Switching Careers into Science Illustration

We are glad to help you work through some of your choices as you consider a career change.

First of all if you live in the DC area, I would encourage you to com to the Next GNSI-DC meeting and meet some fellow Illustrators and see what they are doing.  Make some connections.  The next meeting is April 15th at the Smithsonian's Natural History Museum.  Here is some more information:

Second, do you intend to use your Biology/neuroscience background to provide expertise in the illustrations you make, or are you doing a radical turn from this subject matter?

Third, do you have any of your drawings/art up online where we can see them?

Fourth, are you thinking you are going to dive right in, or take some additional coursework to sharpen your skills?

Once you have some answers, maybe I can direct you to some people to discuss further your options.

You might also find that reading some of the GNSI forum threads helpful in your search: http://www.gnsi.org/forum

Britt Griswold

 Thank you so much for your email.I would love to go the meeting at the Smithsonian but I'll be in China, working on a project.

To answer your questions,

1) I would like to take a radical turn!

2) I don't have any art up, but it shouldn't be too difficult to scan something at some point.

3) I am thinking that the most responsible thing would be to take some courses in illustration at this point, I have been out of art school for a very long time.

I don't know if you have the time or money, but it might be worth your while to consider coming to the Annual meeting of the Guild of Natural Science illustrators in Boulder Colorado, July 13-19th. Lots of fun, art and education there. If you can plausibly come up with a presentation on wildlife and science, there maybe a few presentation spots open to justify some support from work? Find more info here: https://www.conf.gnsi.org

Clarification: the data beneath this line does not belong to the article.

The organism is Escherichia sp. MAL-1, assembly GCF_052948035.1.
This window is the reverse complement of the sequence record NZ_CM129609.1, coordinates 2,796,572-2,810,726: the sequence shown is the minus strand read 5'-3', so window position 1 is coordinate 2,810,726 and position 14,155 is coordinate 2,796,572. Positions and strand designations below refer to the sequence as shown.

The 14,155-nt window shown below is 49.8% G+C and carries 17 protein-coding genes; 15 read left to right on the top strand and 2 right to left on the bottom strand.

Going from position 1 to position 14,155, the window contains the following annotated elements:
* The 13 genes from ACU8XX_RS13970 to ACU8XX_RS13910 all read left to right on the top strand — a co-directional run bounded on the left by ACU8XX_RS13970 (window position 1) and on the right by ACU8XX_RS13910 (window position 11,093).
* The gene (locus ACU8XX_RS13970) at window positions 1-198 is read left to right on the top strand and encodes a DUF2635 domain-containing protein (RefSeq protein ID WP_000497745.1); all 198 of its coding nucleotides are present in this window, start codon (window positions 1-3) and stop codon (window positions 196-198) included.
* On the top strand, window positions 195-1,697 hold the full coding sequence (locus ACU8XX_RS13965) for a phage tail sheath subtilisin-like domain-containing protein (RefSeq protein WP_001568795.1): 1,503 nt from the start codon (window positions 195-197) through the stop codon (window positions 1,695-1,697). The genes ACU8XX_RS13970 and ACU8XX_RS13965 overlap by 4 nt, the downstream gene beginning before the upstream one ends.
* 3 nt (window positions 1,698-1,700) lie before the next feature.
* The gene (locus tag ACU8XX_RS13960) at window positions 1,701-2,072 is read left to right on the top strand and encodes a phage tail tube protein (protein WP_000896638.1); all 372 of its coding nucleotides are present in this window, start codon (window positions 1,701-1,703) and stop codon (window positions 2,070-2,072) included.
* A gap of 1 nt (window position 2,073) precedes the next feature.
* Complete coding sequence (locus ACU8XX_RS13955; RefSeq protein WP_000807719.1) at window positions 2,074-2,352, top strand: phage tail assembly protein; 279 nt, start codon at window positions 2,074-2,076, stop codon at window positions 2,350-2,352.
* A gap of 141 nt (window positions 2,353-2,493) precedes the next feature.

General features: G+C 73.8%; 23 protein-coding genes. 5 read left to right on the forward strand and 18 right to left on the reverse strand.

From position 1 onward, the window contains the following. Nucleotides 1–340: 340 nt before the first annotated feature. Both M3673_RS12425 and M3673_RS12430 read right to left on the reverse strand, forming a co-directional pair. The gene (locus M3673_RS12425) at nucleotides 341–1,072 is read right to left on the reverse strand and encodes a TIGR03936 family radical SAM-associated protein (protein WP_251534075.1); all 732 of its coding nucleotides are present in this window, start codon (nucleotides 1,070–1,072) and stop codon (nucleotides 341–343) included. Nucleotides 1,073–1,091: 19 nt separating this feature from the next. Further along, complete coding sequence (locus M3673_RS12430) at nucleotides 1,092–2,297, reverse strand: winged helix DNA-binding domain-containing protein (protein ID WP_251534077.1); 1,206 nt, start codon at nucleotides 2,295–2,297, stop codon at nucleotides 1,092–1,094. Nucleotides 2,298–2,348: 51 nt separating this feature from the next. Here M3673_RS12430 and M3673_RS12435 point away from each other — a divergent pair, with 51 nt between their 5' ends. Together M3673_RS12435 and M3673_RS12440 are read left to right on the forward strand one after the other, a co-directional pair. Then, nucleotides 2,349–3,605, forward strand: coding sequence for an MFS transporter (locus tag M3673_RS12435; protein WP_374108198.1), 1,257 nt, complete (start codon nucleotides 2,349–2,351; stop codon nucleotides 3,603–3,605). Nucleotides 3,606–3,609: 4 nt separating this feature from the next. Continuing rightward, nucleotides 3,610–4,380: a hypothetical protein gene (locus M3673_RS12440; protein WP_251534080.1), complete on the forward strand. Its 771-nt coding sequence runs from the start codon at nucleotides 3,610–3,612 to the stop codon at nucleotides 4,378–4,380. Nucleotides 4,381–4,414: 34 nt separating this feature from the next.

A full time job as a Science Illustrator pretty much requires you to be a jack of all trades these days (art, computers, photography, video, Powerpoint, posters, etc). if you have some programing ability in Multimedia, that is a big plus these days. Not many places can afford to hire specialists because of staffing constraints.

For the art part, you need strong drawing ability and utilize computers for creating finished art for publication. I suspect you have the ability to talk intelligently with scientists covered. The need is only sometimes specimen work, often it is designing pieces that communicate ideas.

If you are thinking of freelancing, you need strong business & networking skills and visibility with artist peers, because word of mouth is still a very strong factor in getting jobs. In freelancing you also have to have several streams of income, so you may not be able to make a living initially from just one type of illustration. Some people freelance part of the time and hold down a full-time or partite job in somewhat related fields. And some artist have jobs that let them do half art and half science related work. There is no standard route these days.

If you are thinking about medical illustration, you should also investigate the Association of medical illustrators (www.ami.org) we actually have a fair mount of cross membership with the Guild and AMI.

Education can be harder to come by. there are a few very good programs that lead to certificate or Masters degrees, but if you are just looking to improve your skills, learning general realistic drawing and and graphic arts courses will be the most useful. These can be found a local colleges and comical courses. Sometimes The GNSI or AMI will offer learning opportunities with workshops.

If you are still interested in looking into this more, I might be able to connect you with a person or tow how is making a career in freelance of whom you can ask more questions about there particular experience.

Britt Griswold